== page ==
Frequently Asked Questions about RSV

Respiratory syncytial virus (RSV) causes infections of the lungs and respiratory tract. It’s so common that most children have been infected with the virus by age 2. RSV can also infect adults.
In adults and older, healthy children, RSV symptoms are mild and typically mimic the common cold. Self-care measures are usually all that’s needed to relieve any discomfort.

RSV can cause severe infection in some people, including babies 12 months and younger, premature infants, older adults, people with heart and lung disease, or anyone that is immunocompromised.

Respiratory syncytial virus enters the body through the eyes, nose or mouth. It spreads easily through the air on infected respiratory droplets. You or your child can become infected if someone with RSV coughs or sneezes near you. The virus also passes to others through direct contact, such as shaking hands.
The virus can live for hours on hard objects such as countertops, crib rails and toys. Touch your mouth, nose or eyes after touching a contaminated object and you’re likely to pick up the virus.

An infected person is most contagious during the first week or so after infection. But in infants and those with weakened immunity, the virus may continue to spread even after symptoms go away, for up to four weeks.

Signs and symptoms of RSV most commonly appear about 4-6 days after exposure to the virus.
In adults and children, RSV usually causes mild cold-like signs and symptoms.

These may include:

  • Congested or runny nose
  • Dry cough
  • Low-grade fever
  • Sore throat
  • Sneezing
  • Headache

  • In severe cases RSV can spread to the lower respiratory tract, causing pneumonia or bronchiolitis.

    Signs and symptoms may include:
  • Fever
  • Severe cough
  • Wheezing — a high-pitched noise that’s usually heard on breathing out (exhaling)
  • Rapid breathing or difficulty breathing — the person may prefer to sit up rather than lie down
  • Bluish color of the skin due to lack of oxygen (cyanosis)

  • Infants are most severely affected by RSV.

    Signs and symptoms of severe RSV infection in infants include:

  • Short, shallow, and rapid breathing
  • Struggling to breathe — chest muscles and skin pull inward with each breath
  • Cough
  • Poor feeding
  • Unusual tiredness (lethargy)
  • Irritability

  • Most children and adults recover in one to two weeks, although some might have repeated wheezing. Severe or life-threatening infection requiring a hospital stay may occur in premature infants or in anyone who has chronic heart or lung problems.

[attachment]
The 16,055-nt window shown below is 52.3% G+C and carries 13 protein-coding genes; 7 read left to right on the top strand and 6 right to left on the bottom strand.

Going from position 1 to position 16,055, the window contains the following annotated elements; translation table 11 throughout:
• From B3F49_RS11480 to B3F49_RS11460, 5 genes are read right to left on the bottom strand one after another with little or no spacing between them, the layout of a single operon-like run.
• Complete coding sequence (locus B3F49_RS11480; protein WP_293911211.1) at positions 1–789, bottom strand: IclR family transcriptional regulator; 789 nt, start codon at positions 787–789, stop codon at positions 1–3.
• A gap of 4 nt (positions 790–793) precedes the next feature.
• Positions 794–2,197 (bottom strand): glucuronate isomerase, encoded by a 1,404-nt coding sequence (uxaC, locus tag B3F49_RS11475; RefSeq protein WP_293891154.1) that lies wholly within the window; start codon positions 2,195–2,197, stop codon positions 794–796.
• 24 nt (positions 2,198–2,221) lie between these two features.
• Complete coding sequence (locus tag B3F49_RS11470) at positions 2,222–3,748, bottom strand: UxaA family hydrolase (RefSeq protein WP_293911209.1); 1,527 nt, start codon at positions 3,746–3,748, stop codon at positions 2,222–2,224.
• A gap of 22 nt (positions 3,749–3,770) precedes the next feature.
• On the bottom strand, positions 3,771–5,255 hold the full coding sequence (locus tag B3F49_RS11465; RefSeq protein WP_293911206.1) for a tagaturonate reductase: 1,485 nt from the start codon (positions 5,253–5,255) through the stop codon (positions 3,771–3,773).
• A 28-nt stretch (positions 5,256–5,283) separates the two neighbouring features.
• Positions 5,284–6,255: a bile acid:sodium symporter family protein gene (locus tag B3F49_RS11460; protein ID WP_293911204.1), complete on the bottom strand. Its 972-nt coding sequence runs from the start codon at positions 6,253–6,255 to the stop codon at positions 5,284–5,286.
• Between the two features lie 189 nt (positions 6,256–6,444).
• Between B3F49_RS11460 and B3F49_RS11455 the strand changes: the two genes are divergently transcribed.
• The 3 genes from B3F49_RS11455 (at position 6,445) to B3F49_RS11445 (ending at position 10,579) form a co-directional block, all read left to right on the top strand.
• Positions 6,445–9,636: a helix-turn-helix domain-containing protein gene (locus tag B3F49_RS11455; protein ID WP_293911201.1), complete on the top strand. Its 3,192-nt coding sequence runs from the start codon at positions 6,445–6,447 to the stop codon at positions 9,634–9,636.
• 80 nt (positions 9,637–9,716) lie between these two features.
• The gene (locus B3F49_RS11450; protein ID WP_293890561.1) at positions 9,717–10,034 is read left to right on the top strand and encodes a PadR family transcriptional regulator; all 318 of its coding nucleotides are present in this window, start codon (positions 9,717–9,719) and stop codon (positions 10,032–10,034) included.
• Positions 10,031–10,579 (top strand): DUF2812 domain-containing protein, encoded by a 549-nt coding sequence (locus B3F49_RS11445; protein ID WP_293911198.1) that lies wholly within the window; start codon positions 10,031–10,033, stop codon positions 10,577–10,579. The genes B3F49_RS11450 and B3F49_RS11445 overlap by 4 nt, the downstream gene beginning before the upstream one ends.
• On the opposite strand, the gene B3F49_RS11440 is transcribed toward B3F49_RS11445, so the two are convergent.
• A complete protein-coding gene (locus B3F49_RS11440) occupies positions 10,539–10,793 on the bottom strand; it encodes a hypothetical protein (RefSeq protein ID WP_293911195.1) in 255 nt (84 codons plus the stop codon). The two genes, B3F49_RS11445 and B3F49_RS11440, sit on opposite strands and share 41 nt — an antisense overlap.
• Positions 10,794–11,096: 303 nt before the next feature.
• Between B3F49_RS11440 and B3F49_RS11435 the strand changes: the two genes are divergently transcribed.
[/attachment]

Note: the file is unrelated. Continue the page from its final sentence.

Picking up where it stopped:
RSV can infect anyone. But premature babies and older adults with heart or lung disease or a weakened immune system are at higher risk of severe infection.

    Wash your hands often. Teach your children the importance of hand-washing.

    Avoid exposure. Cover your mouth and nose when you cough or sneeze. Limit your baby’s contact with people who have fevers or colds.

    Keep things clean. Make sure kitchen and bathroom countertops, doorknobs, and handles are clean. Put used tissues in the trash right away.

    Don’t share drinking glasses with others. Use your own glass or disposable cups when you or someone else is sick. Label each person’s cup.

    Don’t smoke. Babies who are exposed to tobacco smoke have a higher risk of getting RSV and potentially more-severe symptoms. If you do smoke, never do so inside the house or car.

    Wash toys regularly. Do this especially when your child or a playmate is sick.

    The Ministry of Health will be making RSV vaccine (Arexvy) available to all residents 60 years and older living in long-term care homes, elder care lodges, and some retirement home residents.

    The health unit will be working directly with these homes to ensure eligible residents have access to this vaccine when it becomes available.

    Because RSV and COVID-19 are both types of respiratory viruses, some symptoms of RSV and COVID-19 can be similar. In children, COVID-19 often results in mild symptoms such as fever, runny nose, and cough. For adults with COVID-19, symptoms may be more severe and may include trouble breathing.

    Having RSV may lower immunity and increase the risk of getting COVID-19 for kids and adults and these infections may occur together, which can worsen the severity of COVID-19 illness.

    If you have symptoms of a respiratory illness, your doctor may recommend testing for COVID-19.